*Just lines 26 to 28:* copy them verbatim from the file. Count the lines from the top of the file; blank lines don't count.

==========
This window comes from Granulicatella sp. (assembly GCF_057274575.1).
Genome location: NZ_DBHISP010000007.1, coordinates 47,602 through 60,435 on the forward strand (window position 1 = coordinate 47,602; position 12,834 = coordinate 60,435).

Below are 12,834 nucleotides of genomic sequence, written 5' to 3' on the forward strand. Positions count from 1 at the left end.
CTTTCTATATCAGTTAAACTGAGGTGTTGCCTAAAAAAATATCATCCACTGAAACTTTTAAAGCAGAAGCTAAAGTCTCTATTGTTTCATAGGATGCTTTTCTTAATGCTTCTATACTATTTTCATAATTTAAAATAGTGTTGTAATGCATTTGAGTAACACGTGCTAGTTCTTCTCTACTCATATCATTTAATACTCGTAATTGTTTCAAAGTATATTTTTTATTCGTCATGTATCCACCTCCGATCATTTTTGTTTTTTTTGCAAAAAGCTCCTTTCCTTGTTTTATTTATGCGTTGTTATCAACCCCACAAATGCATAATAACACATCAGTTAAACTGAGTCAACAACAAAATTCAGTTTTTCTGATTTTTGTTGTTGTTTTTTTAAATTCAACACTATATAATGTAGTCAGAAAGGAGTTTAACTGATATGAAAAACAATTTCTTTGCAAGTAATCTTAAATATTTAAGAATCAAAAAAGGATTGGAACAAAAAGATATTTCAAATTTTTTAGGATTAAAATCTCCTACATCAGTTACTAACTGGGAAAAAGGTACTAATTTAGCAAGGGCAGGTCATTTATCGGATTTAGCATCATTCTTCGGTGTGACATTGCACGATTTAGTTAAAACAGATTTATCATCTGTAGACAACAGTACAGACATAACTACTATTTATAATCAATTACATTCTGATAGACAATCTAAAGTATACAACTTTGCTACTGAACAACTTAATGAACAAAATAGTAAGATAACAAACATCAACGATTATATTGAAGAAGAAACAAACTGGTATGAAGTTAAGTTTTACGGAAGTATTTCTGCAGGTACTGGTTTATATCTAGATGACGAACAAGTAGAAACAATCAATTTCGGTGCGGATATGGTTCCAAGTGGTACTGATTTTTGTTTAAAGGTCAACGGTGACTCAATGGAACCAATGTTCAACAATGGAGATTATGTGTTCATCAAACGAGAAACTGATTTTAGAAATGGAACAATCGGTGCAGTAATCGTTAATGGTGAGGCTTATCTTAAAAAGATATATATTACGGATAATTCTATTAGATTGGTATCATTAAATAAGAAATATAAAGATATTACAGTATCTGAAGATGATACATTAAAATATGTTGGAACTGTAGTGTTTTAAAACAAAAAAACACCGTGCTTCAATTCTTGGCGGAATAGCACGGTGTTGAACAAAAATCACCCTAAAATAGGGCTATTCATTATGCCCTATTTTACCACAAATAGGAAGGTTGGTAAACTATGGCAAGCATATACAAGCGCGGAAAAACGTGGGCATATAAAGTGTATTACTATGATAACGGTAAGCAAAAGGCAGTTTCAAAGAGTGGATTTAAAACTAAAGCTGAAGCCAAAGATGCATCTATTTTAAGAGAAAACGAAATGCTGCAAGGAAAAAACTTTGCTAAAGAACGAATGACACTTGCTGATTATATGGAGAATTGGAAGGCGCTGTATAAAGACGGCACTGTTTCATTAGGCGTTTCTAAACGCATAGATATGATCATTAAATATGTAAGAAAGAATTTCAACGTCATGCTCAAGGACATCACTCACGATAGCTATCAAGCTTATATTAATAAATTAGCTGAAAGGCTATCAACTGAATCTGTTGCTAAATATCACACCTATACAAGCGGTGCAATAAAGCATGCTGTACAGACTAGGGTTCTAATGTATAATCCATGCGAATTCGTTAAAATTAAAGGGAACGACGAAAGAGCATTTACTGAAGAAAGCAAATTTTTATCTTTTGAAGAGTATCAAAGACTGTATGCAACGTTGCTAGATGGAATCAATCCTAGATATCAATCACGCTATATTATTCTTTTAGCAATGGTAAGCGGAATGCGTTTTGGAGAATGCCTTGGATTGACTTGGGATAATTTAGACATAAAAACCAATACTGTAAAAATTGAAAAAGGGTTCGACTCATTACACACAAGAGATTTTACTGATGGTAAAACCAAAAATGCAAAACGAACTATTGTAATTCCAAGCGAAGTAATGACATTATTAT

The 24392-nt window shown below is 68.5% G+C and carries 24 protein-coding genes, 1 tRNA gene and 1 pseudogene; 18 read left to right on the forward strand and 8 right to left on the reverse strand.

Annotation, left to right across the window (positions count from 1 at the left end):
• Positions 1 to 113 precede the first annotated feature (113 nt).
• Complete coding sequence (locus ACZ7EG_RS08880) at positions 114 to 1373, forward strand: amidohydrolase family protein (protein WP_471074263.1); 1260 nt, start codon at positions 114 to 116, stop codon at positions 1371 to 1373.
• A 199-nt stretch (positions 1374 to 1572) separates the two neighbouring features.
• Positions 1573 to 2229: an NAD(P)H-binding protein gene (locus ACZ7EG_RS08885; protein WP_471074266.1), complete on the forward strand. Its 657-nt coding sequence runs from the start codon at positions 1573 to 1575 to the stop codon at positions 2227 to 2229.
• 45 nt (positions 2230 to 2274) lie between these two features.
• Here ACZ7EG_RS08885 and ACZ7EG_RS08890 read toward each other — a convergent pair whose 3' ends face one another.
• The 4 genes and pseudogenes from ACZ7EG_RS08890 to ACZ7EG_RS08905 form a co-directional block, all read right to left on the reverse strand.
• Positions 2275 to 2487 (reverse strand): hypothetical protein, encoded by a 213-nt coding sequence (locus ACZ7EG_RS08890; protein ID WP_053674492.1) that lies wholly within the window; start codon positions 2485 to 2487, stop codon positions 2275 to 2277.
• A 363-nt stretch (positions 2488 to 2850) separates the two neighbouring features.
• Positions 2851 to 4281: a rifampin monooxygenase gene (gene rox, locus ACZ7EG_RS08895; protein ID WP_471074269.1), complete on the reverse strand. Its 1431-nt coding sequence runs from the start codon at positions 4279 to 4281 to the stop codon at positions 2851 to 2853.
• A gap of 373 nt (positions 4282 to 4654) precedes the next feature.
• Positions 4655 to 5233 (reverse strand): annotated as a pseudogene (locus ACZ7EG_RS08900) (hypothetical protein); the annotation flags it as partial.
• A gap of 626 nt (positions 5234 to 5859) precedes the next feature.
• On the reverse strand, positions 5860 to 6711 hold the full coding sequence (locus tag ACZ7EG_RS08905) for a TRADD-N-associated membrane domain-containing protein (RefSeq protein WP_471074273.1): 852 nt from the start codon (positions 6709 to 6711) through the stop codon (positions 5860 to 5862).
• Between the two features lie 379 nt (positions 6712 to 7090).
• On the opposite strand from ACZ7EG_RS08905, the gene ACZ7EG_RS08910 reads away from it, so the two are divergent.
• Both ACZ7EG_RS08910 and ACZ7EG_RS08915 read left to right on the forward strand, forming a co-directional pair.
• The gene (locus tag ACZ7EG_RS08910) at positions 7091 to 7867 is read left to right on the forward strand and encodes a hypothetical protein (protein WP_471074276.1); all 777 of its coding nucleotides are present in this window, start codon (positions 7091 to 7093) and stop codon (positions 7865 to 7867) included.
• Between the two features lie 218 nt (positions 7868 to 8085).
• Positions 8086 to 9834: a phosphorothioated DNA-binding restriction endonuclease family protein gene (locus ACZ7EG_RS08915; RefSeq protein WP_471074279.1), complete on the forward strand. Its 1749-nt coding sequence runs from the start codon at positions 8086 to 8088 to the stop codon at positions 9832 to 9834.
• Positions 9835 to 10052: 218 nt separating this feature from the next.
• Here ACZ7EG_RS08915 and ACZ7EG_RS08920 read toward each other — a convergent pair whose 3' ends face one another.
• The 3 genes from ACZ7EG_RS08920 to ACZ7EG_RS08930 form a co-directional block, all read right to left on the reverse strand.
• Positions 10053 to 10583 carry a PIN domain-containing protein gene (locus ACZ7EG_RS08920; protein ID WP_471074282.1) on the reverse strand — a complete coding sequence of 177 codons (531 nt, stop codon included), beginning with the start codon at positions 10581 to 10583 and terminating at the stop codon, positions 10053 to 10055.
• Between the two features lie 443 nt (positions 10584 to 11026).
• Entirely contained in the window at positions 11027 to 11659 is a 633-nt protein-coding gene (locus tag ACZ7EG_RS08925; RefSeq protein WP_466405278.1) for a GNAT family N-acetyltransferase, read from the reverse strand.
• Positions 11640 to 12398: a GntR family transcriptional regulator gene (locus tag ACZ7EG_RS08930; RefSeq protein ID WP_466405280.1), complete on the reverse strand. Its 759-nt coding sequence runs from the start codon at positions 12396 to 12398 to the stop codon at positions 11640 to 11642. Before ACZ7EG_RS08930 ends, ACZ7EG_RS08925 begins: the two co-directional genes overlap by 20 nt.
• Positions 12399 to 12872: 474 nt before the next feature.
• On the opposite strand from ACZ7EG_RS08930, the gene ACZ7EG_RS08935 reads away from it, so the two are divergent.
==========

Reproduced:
• Positions 8086 to 9834: a phosphorothioated DNA-binding restriction endonuclease family protein gene (locus ACZ7EG_RS08915; RefSeq protein WP_471074279.1), complete on the forward strand. Its 1749-nt coding sequence runs from the start codon at positions 8086 to 8088 to the stop codon at positions 9832 to 9834.
• Positions 9835 to 10052: 218 nt separating this feature from the next.
• Here ACZ7EG_RS08915 and ACZ7EG_RS08920 read toward each other — a convergent pair whose 3' ends face one another.